92% of state legislative incumbents in NJ, VA running for re-election this year

Welcome to the Monday, August 16, Brew. Here’s what’s in store for you as you start your day:

  1. 92% of state legislative incumbents in NJ, VA ran for re-election this year
  2. Candidate filing deadline is today in seven Texas school districts, including Houston
  3. U.S. House to consider 2022 budget resolution starting the week of Aug. 23

92% of state legislative incumbents in NJ, VA ran for re-election this year

Two states—New Jersey and Virginia—are holding state legislative elections in 2021. Most states hold legislative elections in even-numbered years, but four states—Louisiana, Mississippi, New Jersey, and Virginia—typically hold such elections in odd years. 

The percentage of open seats in this year’s state legislative elections is 7.7%, which is the second-lowest rate since 2010. Of the 220 seats up for election in Virginia and New Jersey, 17 incumbents did not file to run for re-election. In elections held nationwide in odd-numbered years from 2011 to 2021, only the 2013 state legislative elections had a lower percentage of open seats at 6.8%. The open-seat rate in even-numbered years since 2010 ranged from 15.0% to 20.4% 

This low rate of open seats is driven by Virginia. Ninety-five incumbents ran for re-election this year to their seats in the House of Delegates, which is the highest number this decade. Of the five open seats, one was most recently held by a Democrat and four by Republicans.

In New Jersey, 120 seats are up for election—40 in the Senate and 80 in the Assembly. Incumbents filed to run for re-election in all but 12 of them, or 10.0%. Compared to previous elections, New Jersey’s rate of open seats in 2021 is tied with 2017 for the state’s second-highest percentage in the past decade. Of those 12 open seats, six were most recently held by Democrats and six by Republicans.

In both states, the 2011 state legislative elections were the first ones conducted after redistricting that occurred after the 2010 census. Due to delays in releasing data after the 2020 census, state legislative elections in both New Jersey and Virginia will continue to use maps that were enacted after the 2010 census.

Neither New Jersey nor Virginia has term limits for state legislators, meaning all open seats this year were left by incumbents voluntarily choosing not to file for re-election.

The chart below shows the annual percentage of open seats in state legislative elections since 2010: 

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Candidate filing deadline is today in seven Texas school districts, including Houston

The filing deadline is today—Aug. 16— for candidates seeking to run for certain school board seats in Texas. Ballotpedia is covering races for 21 board seats across the following seven districts that are holding general elections on Nov. 2:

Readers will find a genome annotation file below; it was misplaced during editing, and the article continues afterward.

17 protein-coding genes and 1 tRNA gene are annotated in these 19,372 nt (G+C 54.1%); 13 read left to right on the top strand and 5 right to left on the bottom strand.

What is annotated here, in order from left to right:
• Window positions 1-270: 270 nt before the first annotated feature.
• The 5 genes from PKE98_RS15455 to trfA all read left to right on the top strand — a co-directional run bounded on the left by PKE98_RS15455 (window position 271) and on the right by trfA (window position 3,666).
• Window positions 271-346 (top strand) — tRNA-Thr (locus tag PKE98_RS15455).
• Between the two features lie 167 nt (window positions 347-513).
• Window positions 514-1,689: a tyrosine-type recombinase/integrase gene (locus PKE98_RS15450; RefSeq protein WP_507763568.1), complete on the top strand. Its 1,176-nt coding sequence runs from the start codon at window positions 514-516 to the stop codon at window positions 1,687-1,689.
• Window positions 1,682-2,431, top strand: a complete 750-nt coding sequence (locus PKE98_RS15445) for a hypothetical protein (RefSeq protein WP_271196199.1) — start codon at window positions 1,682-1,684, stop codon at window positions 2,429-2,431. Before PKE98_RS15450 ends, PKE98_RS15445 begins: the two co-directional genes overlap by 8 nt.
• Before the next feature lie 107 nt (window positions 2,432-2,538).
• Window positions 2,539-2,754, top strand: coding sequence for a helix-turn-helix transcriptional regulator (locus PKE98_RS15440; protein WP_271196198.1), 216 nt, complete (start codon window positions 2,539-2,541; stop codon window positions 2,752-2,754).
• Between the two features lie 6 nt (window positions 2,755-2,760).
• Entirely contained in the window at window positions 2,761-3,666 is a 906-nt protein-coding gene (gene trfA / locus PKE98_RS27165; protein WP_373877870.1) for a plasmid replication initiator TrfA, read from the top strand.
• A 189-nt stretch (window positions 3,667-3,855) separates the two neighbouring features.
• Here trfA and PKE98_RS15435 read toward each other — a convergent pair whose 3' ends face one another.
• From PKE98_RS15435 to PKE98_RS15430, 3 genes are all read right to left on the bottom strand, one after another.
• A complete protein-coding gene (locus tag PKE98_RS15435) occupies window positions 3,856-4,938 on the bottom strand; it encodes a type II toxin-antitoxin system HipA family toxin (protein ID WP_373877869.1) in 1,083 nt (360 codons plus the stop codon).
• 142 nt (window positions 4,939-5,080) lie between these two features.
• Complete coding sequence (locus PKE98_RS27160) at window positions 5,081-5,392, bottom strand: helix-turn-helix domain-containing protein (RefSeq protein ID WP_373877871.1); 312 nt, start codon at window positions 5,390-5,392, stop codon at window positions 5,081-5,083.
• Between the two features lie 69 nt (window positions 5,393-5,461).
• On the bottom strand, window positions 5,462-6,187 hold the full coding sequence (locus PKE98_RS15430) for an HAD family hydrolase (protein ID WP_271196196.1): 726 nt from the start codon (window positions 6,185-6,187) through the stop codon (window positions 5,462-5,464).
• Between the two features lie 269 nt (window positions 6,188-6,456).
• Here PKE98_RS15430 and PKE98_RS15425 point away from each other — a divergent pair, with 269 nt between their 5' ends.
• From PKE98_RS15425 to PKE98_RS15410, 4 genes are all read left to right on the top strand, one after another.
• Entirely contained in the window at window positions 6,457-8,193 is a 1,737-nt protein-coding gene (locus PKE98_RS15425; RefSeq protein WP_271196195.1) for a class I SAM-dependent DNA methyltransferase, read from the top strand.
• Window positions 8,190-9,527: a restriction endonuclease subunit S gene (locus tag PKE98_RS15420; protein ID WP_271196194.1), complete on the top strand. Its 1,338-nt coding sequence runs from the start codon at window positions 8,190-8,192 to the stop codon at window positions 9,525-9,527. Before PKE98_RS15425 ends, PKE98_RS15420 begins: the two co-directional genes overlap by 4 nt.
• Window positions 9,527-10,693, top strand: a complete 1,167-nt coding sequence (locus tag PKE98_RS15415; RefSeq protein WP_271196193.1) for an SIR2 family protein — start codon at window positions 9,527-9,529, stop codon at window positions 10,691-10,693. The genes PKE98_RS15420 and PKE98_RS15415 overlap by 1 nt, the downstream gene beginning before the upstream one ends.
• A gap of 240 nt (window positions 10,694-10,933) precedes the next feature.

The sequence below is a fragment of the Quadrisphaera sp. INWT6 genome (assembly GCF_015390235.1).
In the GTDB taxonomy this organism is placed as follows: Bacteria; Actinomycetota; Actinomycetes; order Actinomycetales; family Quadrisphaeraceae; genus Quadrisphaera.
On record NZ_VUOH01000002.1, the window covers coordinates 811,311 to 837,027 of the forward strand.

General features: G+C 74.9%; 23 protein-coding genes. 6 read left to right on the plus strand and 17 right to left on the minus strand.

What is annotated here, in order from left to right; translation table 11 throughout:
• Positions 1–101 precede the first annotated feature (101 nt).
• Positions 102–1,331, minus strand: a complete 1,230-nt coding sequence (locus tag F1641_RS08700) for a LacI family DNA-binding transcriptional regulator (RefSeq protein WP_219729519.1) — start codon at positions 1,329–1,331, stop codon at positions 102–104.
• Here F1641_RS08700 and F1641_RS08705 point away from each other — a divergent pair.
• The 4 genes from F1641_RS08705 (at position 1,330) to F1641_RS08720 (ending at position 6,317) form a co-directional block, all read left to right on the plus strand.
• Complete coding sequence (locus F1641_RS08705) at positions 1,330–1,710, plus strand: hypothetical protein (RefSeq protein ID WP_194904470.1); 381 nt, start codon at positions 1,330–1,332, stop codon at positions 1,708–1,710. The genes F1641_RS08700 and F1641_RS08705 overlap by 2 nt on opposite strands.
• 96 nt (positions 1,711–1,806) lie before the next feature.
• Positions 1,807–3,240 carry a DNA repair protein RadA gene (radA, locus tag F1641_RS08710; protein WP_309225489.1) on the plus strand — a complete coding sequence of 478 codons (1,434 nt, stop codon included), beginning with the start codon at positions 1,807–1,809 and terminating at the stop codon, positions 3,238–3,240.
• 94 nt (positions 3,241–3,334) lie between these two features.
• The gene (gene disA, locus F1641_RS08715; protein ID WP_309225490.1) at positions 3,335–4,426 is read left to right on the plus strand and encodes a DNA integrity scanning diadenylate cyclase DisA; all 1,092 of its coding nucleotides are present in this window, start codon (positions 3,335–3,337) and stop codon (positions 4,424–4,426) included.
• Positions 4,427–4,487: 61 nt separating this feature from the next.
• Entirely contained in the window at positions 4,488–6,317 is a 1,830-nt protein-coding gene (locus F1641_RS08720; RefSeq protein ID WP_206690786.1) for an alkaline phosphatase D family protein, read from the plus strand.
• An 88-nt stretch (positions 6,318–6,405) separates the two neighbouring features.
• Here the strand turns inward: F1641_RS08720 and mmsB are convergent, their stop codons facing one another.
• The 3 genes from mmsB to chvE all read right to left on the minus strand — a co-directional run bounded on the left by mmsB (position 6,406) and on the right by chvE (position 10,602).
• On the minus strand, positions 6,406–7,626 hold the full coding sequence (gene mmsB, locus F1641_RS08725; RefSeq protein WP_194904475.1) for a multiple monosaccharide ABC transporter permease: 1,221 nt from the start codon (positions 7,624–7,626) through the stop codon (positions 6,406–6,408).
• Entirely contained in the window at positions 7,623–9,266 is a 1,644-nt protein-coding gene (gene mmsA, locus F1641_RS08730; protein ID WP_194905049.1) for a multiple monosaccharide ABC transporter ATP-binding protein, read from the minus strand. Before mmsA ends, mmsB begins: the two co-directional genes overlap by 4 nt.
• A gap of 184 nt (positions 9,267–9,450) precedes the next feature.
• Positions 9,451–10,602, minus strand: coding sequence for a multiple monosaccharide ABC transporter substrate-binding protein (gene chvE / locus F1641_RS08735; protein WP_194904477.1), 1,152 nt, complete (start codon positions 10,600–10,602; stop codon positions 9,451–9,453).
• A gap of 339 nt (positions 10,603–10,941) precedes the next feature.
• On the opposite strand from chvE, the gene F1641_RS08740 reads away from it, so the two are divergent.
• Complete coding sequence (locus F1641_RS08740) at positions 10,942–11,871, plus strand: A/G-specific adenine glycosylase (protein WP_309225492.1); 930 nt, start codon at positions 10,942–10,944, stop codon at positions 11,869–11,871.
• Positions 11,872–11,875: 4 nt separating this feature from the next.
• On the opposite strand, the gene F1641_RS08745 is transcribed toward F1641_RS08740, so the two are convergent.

The largest of these is in Houston, where five seats on the nine-member board are up for election. As of the 2018-2019 school year, the Houston Independent School District (HISD) was the largest school district in Texas and the seventh-largest school district in the United States, serving 209,772 students in 280 schools with a budget of $2.04 billion.

In November 2019, the Texas Commissioner of Education decided to appoint a board of managers to replace the HISD’s elected board members after a state investigation into the board’s governance and repeatedly poor academic performance ratings at a high school in the district. The district sued to prevent the state’s action. In March 2021, the Texas Supreme Court upheld a lower court injunction that blocked the takeover. Click here to read more about these events.

Ballotpedia also covered school board races in 58 other Texas school districts that held elections on May 1. We provide in-depth coverage of school board elections in the 200 largest school districts by enrollment in the nation, as well as those school districts that overlap with the 100 largest cities by population. 

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U.S. House to consider 2022 budget resolution starting the week of Aug. 23 

The House of Representatives will consider the $3.5 trillion Congressional Budget Resolution for Fiscal Year 2022 beginning the week of August 23. The Senate had agreed to the budget resolution on August 11 by a 50-49 vote along party lines.

Congress is considering the budget resolution at the same time as the $1.2 trillion Infrastructure Investment and Jobs Act of 2021 that the Senate passed on August 10 by a vote of 69-30. That bill would allocate $550 billion to transportation, water and power infrastructure, and pollution cleanup.

House Speaker Nancy Pelosi (D-Calif.) said she would not take up the infrastructure bill until the budget resolution had passed. Nine House Democrats sent Pelosi a letter on Aug. 12 that they would not consider supporting the budget plan until the infrastructure bill was adopted. With three vacancies in the House, Democrats have a 220-212 majority in the chamber.

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